Changes to the muffler also help to produce a nicer note, while the exhaust in both the two-pipe and four-pipe areas of the manifold feature larger diameters which help the engine breathe more freely. It doesn’t sound like a classic, twin-carb roadster of yesteryear, but it does produce a decent little roar and rasp, especially at low and high points in the rev range. Take a listen in the video below.
Around corners the MX-5 is just sublime. This is definitely a car that encourages you to get up early on a Saturday or Sunday morning just to go for a drive. With the roof down is the best way to fully enjoy its driving dynamics. You can lean it into corners at a leisurely speed, or, aggressively tip in with a higher-tempo attitude. In either case, it’ll provoke a big smile. Turn-in is sharp but not too fidgety as you work that beautiful three-spoke steering wheel to perfection.
Jumping on the gas early in the corner, such as just before the apex, will incite a kick of oversteer. Alternatively, you can trace around the optimal driving line and apply power gradually for an extremely rewarding experience. This car offers a wide breadth of ability that can be appreciated across all driver types and skill levels. And because you’re so low to the ground, with the wind in your hair, every journey is thoroughly entertaining.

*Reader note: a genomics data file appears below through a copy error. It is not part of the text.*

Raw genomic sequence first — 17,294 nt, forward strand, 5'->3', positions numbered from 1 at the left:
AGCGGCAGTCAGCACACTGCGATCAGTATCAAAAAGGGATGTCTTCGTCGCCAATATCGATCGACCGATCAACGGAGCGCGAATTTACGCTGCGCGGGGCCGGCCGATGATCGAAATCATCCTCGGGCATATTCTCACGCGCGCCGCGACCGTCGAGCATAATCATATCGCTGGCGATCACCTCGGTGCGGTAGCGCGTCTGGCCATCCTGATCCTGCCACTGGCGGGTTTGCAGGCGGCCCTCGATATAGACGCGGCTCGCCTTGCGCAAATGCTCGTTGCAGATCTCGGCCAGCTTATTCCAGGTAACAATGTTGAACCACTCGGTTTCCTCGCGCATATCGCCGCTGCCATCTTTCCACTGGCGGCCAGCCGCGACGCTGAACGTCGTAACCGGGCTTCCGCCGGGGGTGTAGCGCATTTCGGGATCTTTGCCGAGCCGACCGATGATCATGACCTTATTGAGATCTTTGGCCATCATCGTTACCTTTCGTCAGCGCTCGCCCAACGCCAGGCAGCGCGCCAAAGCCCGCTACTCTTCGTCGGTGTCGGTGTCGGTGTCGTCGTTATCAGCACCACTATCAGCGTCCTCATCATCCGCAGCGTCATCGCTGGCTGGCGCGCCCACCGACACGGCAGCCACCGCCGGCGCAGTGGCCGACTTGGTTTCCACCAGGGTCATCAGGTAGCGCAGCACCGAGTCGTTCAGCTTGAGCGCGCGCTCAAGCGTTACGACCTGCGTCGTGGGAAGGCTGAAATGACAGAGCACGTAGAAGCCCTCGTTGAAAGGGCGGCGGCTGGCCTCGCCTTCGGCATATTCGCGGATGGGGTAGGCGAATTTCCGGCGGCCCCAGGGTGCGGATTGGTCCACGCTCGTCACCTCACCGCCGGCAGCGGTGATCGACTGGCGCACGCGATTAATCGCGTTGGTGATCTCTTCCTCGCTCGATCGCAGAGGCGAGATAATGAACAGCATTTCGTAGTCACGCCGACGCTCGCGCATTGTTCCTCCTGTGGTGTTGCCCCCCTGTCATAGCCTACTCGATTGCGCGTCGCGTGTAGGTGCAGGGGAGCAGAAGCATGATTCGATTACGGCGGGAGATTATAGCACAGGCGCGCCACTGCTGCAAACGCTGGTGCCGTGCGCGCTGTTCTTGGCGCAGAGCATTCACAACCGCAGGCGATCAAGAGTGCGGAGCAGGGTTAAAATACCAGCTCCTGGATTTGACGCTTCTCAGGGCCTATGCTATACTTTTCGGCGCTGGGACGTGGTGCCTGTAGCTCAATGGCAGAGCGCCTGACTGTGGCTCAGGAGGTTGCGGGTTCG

If there was any area we’d change about the new MX-5 it’d be the suspension. It is on the soft side, for sports car. The body leans and the front end can feel a touch wobbly under certain demands. Obviously this comfort setting broadens its appeal by reaching out to a wider audience, ensuring the MX-5 is as versatile as possible.
However, earlier in the year Mazda offered a special edition MX-5 with Bilstein suspension. We think it would be cool if this setup was offered as an option for the keener enthusiasts. As you’ve probably guessed, we’re just trying to find a flaw in an otherwise outstanding product.
2019 Mazda MX-5 Roadster GT – THE VIDEO
2019 Mazda MX-5 Roadster GT – THE VERDICT
With the extra power the MX-5 becomes a brilliant driver’s car – not that it wasn’t before the update. Our acceleration timing saw a best 0-100km/h sprint in just 6.8 seconds. This means it’s quicker than its arch nemesis, the Toyota 86/Subaru BRZ, of which we’ve timed on the same strip of tarmac in the 7.4-second region. With a higher rev limit, the MX-5 aligns more accurately to the classic roadster formula.
As a bonus, the real-world fuel economy you can expect to achieve here is unbelievable. During our week of testing, including performance runs and plenty of mountain drives, the freshly-reset trip computer displayed a week-average of just 7.0L/100km. This is just off the official average of 6.8L/100km.
If you’ve always wanted to buy a sports car and loved the idea of the MX-5, you need to get into a Mazda dealer and take one of these little machines for a test drive. It’s a hoot.
– Extra power now perfect
– Driving balance, also lots of fun
– Interior design and build quality
– Excellent real-world fuel economy
– Easy lift-back roadster roof
– Very confined cabin/seating space
– A tighter suspension option would be nice
As always, if you’re thinking about buying a new car don’t forget to click here to speak with our car buying specialists.